For Lindah Kotut, it sounded like a fine excuse for tea. Traveling to a conference in Namibia in southern Africa in 2019, Kotut wondered what people who aren’t online think about the online world. So, she decided to ask them.
Kotut, who was pursuing a Ph.D. in computer science at Virginia Tech, arranged to interview village elders in Namibia and her home country of Kenya who had never used a computer.
Turns out, they do have strong opinions about their privacy and security online, about how they’re represented and how their stories are told in the digital world.
This became a life-changing moment for Kotut, who made her dissertation about this tension between the online and offline worlds. The new assistant professor at the University of Washington Information School thinks that this should be a priority for people pushing the frontiers of computer science.
“When you build the next system, it should become almost a default question to ask, ‘Who have you talked to about this?’” Kotut said. “How is it affecting people outside of your circle? How is it affecting someone who doesn't have power?”
Her academic adviser at Virginia Tech, Scott McCrickard, noted how she looked at Kenyan museums and how they capture and share stories compared with villages and their oral traditions.
“She explored the comfort levels of the elders there with regard to what is it that they're OK with sharing and what is it that will go to the grave with them,” said McCrickard, an associate professor of computer science.
Kotut’s interest in computer science began when she was growing up in Kenya. Her father had a subscription to Reader’s Digest and the stories that interested her the most were about computers, memorably ones where computer scientists worked with astronomers on the Hubble Space Telescope.
The high school that Kotut attended in Kenya had computers, but they were used for little more than typing class. Kotut remembers vividly the first time that she got on to the internet.
In 2006, she walked into a cybercafe curious about this thing she had heard about: Google. She was told it was a place where she could type in any question and get an answer. So, she typed in, “What is Google?”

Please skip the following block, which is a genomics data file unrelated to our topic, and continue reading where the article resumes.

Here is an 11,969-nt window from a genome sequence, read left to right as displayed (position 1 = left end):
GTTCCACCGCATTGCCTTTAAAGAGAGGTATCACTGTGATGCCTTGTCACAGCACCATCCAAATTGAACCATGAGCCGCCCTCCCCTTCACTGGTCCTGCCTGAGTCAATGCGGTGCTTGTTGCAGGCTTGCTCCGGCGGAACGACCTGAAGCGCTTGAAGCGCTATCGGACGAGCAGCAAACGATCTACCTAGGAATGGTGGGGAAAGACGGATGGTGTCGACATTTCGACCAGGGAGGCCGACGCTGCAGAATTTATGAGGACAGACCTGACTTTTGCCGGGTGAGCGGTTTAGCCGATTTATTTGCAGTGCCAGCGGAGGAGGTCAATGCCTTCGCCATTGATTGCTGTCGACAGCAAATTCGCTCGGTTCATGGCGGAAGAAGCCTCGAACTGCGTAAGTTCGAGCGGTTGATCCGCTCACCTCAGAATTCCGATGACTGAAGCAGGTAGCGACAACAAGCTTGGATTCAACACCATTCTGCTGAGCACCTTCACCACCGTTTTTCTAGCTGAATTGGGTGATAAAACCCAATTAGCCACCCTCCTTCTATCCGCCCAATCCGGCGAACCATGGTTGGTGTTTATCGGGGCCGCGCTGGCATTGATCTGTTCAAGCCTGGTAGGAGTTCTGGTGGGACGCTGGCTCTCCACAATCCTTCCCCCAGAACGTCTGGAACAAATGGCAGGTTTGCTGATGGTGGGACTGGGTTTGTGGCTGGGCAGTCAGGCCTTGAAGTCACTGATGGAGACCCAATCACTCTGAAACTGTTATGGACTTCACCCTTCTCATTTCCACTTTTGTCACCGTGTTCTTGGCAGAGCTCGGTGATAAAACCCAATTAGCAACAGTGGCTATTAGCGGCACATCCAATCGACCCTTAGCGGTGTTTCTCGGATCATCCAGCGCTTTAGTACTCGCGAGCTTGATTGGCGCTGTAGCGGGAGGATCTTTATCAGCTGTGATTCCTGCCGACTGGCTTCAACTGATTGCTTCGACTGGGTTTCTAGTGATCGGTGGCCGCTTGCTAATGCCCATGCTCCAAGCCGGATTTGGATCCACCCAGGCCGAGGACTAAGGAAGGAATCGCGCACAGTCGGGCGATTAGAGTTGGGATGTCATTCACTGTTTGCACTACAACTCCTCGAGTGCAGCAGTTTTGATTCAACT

“You have to establish trust, but the best way to establish trust is to work with people who already work with these communities.”
After high school, Kotut decided to study abroad for the opportunity to learn computer science. She passed on Finland (too much snow) and Japan (she wanted to work on computers, not spend time on the Japanese language requirement). She decided upon the U.S. and landed a partial cross-country scholarship at a community college in Albany, Georgia.
She later obtained a bachelor’s degree from Georgia Southern University, a master’s degree from Norfolk State University and her Ph.D. this past May in computer science from Virginia Tech. She proved a quality teacher, McCrickard said.
“She has mentored master's students and, toward the end, other Ph.D. students,” McCrickard said. “I think her real joy comes in mentoring undergrads and getting them involved in the research process.”
During her academic career, Kotut became interested in cybersecurity and privacy and about how people interact with technology. At Norfolk State, Kotut built a program that helped people determine how their smartphones were using personal data.
Everybody who used the program offered glowing comments, but they stopped using it after a couple of days. That made Kotut realize that even the best technology is useless if it isn’t used.
She came to the same conclusion about cybersecurity. It doesn’t matter how effective a security system is if people aren’t turning it on.
“It's like building the most secure fortress in the world and then leaving the door wide open,” Kotut said. “What's the point of doing that?”
After interviewing people in Namibia and Kenya, Kotut was supposed to go back for more research, but the COVID-19 pandemic forced her to scrap those plans. Still, the work made her interested in pursuing research about the digital world and oral story traditions, especially in Indigenous communities.
That’s why she was so attracted to the iSchool, which has a research focus on Indigenous Knowledge and an experienced cadre of faculty with a mission to study the use of digital technologies to protect and preserve the stories of Native communities.
“You have to establish trust, but the best way to establish trust is to work with people who already work with these communities,” Kotut said.
Kotut wants to meet with the Indigenous populations in the Pacific Northwest and elsewhere around the world while exploring how technology affects those without a voice in it.
“That vision is what I'm bringing into the start of my career,” Kotut said. “It's been an adventure so far. I'm just looking forward to see what happens.”